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Payback Time!
Watch out zionist collaborators, your turn tomorrow!


Shell added to list of companies facing apartheid lawsuits

By Nicol Degli Innocenti in Johannesburg
Financial Times
August 3, 2002


Royal Dutch/Shell, the oil company, is to be cited in a multi-billion-dollar class action lawsuit brought by a team of lawyers on behalf of the victims of South Africa's apartheid regime, a lawyer said yesterday.

"We have filed against seven companies and corporations so far and in the next few weeks, probably before August 9, we will file against another two or three including Royal Dutch/Shell," said John Ngcebetsha of the Apartheid Claims Taskforce.

Shell, which is accused of supplying the white minority regime with oil in violation of an anti-apartheid embargo, will be added to the list, which already includes IBM, the computer company, Deutsche Bank, Dresdner Bank, CommerzBank, UBS, Credit Suisse and Citicorp.


"Were it not for
the conspiracy of these financial institutions and companies,
apartheid would
not have been possible."

A total of 35 companies and banks, including Honeywell, Exxon Mobil, Barclays and Natwest, have so far been identified by the task force. Letters were sent to them in July to propose voluntary settlement talks, and those that have not responded will be taken to court in an effort to force them to pay reparations to the victims of the apartheid regime.

The first hearing is scheduled for August 9 in New York. The team of lawyers bringing the class action lawsuit is headed by Edward Fagan, the US lawyer who in 1998 forced Swiss banks into a $1.25bn settlement for victims of the Holocaust.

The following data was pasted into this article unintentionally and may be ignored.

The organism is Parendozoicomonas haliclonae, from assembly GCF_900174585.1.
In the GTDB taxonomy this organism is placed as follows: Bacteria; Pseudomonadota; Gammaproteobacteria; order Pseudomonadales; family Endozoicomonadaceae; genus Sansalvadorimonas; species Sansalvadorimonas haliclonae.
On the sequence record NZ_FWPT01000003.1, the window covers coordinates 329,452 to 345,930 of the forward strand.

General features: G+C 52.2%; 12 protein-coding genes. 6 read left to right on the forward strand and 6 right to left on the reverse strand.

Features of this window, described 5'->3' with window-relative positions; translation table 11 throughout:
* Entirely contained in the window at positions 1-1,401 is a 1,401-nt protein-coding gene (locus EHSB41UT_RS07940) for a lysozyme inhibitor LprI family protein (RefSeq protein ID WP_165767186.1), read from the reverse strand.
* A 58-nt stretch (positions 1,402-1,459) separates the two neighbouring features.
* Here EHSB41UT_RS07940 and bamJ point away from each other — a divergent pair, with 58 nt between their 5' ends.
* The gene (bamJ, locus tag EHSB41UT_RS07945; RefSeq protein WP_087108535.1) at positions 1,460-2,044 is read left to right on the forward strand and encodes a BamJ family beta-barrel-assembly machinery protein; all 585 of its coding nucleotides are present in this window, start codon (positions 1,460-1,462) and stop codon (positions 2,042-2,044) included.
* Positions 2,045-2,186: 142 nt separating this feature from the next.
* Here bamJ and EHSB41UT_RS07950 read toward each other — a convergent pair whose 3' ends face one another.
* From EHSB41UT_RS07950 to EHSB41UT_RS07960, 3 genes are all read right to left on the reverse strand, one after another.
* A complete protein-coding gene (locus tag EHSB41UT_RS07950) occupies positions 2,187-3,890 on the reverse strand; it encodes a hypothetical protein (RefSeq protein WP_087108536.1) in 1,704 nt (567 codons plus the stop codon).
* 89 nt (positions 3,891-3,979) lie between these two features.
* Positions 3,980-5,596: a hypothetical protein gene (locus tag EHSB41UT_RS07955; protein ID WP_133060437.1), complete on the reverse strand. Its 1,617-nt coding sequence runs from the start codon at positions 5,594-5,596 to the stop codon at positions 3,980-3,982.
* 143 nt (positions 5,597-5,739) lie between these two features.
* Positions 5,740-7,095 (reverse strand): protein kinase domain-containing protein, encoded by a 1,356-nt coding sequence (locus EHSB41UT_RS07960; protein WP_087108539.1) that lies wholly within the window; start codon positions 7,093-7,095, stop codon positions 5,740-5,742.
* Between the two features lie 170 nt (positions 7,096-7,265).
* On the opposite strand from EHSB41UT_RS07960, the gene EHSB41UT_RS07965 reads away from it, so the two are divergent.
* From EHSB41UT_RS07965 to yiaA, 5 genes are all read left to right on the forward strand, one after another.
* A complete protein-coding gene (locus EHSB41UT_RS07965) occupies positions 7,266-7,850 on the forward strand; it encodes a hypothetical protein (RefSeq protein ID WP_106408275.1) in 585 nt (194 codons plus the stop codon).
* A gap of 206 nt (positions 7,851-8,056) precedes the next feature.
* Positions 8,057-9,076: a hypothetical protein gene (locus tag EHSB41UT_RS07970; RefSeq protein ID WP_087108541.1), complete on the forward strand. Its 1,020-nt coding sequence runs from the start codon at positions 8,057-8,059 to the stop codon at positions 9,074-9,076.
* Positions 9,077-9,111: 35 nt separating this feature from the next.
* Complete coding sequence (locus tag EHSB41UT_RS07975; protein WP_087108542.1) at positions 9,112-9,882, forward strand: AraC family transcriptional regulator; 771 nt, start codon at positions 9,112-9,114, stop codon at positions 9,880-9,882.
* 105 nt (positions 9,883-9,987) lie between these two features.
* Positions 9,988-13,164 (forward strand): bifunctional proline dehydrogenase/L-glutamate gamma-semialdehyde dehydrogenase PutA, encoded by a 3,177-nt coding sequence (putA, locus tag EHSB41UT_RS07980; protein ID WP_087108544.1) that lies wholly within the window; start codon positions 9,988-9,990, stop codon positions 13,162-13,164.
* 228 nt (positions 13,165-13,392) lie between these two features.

Mr Fagan claims reparations of up to $100bn could be won for the victims of apartheid and says the case will finish in two to three years.

In South Africa there is unease at what one activist called Mr Fagan's "cowboy tactics" and relentless publicity-seeking. "We should ensure that no one personality takes the spotlight away from the cause itself and the victims of apartheid," Mr Ngcebetsha said.

A statement released after a meeting of lawyers, trade unions, victim support groups and church representatives in Johannesburg said there was great "concern about the impression that has been created that the matter of apartheid reparations is primarily about large amounts of money".

While supporting the legal actions, the meeting recommended "a united and co-ordinated approach to the legal claims process".

Mr Fagan says his crusade is built on principle rather than greed. Companies that supported the white minority regime should face public judgment: "Were it not for the conspiracy of these financial institutions and companies, apartheid would not have been possible."